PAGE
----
Côte d'Ivoire

Chronology - Key events in Ivory Coast's conflict

News and Press Release
Originally published
June 29 (Reuters) - Ivory Coast's Prime Minister Guillaume Soro escaped unhurt when his plane was hit by a rocket on Friday, witnesses said.

Soro, head of the New Forces rebels who seized the north of Ivory Coast during a 2002-2003 civil war, became prime minister after signing a peace deal with President Laurent Gbagbo.

Here is a chronology since the war.

Sept. 19, 2002 - Dissident soldiers attack main city of Abidjan to try to overthrow President Laurent Gbagbo. Attempt fails but rebels seize north of country.

Jan. 25, 2003 - Seydou Diarra is appointed prime minister under a peace deal signed in France, after Gbagbo agrees to share power with rebels and political rivals.

May 3 - Rebels and army sign total ceasefire bringing an end to months of fighting in western regions. French and West African troops secure ceasefire line on May 24.

July 4 - Army and rebels declare war is over, with country split between rebel-held north and government-controlled south.

March 27, 2004 - Rebels and opposition RDR party pull out of government after crackdown on banned anti-Gbagbo march in which subsequent U.N. report says at least 120 people are killed.

July 30 - Warring parties sign a deal after talks in Ghana, setting out a timetable for reform and rebel disarmament.

Nov. 4-6 - Government planes bomb rebel stronghold of Bouake in bid to retake the north. Nine French peacekeepers are killed. In response France destroys large part of Ivory Coast government air force. This is followed by anti-French riots in Abidjan.

April 6, 2005 - Rebels and Gbagbo finally agree at peace talks in Pretoria to end the war.

June 2 - At least 100 people are killed in revenge attacks and a massacre around the western town of Duekoue.

Oct. 30 - Scheduled presidential polls are postponed. A U.N. resolution allows Gbagbo to remain in power another year, while a new prime minister is appointed.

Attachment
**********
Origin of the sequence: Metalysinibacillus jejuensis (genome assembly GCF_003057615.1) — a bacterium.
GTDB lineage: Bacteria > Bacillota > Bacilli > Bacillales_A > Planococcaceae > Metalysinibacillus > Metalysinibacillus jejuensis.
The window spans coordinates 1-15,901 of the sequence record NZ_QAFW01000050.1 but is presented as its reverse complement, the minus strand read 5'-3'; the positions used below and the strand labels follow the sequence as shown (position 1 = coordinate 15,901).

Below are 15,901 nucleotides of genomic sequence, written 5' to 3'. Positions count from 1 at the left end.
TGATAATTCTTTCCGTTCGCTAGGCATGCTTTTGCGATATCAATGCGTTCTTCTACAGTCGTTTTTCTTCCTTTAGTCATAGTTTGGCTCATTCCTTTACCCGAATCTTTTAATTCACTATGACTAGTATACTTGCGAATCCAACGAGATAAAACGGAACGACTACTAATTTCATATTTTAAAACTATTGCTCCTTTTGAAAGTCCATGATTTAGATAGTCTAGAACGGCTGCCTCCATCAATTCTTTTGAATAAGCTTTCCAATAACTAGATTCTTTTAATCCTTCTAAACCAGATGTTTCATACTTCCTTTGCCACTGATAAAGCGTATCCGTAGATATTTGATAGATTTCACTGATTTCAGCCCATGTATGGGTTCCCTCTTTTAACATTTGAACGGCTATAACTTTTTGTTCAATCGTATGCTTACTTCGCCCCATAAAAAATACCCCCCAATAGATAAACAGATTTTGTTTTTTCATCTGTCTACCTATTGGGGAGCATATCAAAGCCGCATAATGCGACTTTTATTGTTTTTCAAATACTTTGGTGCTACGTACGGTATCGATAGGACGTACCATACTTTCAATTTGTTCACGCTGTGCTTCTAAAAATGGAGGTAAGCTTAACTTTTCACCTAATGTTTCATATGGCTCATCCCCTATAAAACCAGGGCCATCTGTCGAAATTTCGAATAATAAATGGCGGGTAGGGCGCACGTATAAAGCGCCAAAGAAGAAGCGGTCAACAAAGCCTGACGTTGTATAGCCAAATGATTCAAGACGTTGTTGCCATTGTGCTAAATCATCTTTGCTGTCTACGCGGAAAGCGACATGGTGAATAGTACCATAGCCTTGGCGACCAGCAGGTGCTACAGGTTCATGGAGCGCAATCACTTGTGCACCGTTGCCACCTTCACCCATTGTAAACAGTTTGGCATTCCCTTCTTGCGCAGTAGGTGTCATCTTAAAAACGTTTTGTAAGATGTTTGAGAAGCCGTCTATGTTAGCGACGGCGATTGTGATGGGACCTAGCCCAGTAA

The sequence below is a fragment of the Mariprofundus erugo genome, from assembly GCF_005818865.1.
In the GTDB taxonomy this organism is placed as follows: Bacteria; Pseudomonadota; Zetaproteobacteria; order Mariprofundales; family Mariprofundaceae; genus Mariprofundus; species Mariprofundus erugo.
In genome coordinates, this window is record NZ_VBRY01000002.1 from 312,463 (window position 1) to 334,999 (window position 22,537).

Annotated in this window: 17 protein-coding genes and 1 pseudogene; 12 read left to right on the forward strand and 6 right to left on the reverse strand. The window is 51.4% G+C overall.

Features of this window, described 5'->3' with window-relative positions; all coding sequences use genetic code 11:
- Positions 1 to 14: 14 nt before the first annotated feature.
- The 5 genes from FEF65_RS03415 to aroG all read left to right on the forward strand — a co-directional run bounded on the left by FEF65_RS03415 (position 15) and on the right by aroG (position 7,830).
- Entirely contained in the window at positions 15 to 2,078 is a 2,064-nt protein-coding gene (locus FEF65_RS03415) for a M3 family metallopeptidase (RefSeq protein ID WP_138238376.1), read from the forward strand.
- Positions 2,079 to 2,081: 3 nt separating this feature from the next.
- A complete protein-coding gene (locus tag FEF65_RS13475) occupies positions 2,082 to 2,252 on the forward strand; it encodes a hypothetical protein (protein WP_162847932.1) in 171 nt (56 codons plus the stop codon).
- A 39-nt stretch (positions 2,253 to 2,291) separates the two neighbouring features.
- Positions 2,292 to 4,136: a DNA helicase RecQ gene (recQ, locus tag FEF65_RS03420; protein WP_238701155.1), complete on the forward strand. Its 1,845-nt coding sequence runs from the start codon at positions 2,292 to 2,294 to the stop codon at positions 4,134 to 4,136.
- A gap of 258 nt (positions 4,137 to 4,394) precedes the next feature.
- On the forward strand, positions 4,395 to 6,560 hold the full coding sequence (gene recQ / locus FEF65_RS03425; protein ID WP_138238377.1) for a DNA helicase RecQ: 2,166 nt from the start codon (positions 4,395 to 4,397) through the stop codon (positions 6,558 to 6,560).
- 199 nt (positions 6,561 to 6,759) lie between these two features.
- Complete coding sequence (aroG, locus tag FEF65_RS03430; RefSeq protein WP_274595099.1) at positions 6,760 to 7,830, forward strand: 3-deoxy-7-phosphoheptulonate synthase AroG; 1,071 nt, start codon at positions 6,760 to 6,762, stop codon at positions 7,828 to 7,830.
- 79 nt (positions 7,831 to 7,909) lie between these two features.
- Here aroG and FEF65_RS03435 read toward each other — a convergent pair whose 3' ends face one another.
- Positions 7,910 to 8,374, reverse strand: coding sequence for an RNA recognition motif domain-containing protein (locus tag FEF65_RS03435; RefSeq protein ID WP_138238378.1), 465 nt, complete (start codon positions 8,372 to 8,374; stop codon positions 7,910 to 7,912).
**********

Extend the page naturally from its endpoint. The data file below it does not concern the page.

Dec. 4 - Charles Konan Banny, governor of West Africa's central bank, is appointed interim prime minister in a move brokered by African Union mediators.

Dec. 16 - Constitutional authorities allow the parliament to continue working until elections, after its mandate expires.

Jan. 15, 2006 - Foreign mediators recommend parliament should not be reconvened. Gbagbo's supporters say the international group has no right to make such a recommendation. Gbagbo supporters stage anti-U.N. protests in which 11 people are killed.

Nov. 1 - U.N. Security Council votes unanimously to shift power from the president to the prime minister. It extends transitional government for a second year, until Oct. 31, 2007.

March 4, 2007 - Gbagbo and Soro sign a peace deal.

March 26 - The government and rebels agree on Soro as prime minister under a plan to reunite the country. Gbagbo names a new government led by Soro on April 7.

April 16 - U.N. and French peacekeepers begin a staged pullback from the military buffer zone. Gbagbo says the dismantling of the zone underlines the war was over.

June 19 - A visiting U.N. Security Council delegation presses politicians to speed up sluggish progress on the peace deal aimed at reuniting the West African state.

June 29 - Soro's plane is hit by a rocket on his arrival at the rebel stronghold at Bouake. Three people are killed.

Reuters - Thomson Reuters Foundation
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